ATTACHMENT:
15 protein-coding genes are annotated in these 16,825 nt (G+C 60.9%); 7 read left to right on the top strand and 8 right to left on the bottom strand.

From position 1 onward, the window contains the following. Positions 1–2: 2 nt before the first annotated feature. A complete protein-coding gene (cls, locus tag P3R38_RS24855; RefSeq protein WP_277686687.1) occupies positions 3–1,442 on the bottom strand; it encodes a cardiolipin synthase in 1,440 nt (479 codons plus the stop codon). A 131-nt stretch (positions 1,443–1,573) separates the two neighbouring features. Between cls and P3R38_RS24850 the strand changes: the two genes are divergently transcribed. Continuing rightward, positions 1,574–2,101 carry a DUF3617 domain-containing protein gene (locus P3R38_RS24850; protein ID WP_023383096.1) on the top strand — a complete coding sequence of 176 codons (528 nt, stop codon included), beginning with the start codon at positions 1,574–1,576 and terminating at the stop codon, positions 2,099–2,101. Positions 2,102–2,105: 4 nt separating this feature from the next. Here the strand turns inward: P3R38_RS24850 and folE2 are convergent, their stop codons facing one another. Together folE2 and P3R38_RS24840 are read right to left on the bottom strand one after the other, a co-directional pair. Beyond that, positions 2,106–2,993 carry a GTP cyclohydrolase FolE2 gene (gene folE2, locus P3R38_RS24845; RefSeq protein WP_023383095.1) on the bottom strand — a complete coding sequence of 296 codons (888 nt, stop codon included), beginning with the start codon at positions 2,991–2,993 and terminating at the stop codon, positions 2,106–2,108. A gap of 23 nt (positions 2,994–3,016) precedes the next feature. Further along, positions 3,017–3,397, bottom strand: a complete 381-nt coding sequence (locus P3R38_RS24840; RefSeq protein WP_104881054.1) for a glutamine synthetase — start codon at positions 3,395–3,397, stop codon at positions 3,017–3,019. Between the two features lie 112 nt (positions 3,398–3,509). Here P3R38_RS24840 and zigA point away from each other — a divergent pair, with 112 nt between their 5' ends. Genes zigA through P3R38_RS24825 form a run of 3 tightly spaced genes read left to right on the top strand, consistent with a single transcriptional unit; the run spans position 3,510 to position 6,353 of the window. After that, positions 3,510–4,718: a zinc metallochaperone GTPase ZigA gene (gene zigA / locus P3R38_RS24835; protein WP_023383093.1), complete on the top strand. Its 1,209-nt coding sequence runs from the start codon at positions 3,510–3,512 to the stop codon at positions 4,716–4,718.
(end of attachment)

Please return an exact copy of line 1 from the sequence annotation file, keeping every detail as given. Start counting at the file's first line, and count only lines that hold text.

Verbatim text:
15 protein-coding genes are annotated in these 16,825 nt (G+C 60.9%); 7 read left to right on the top strand and 8 right to left on the bottom strand.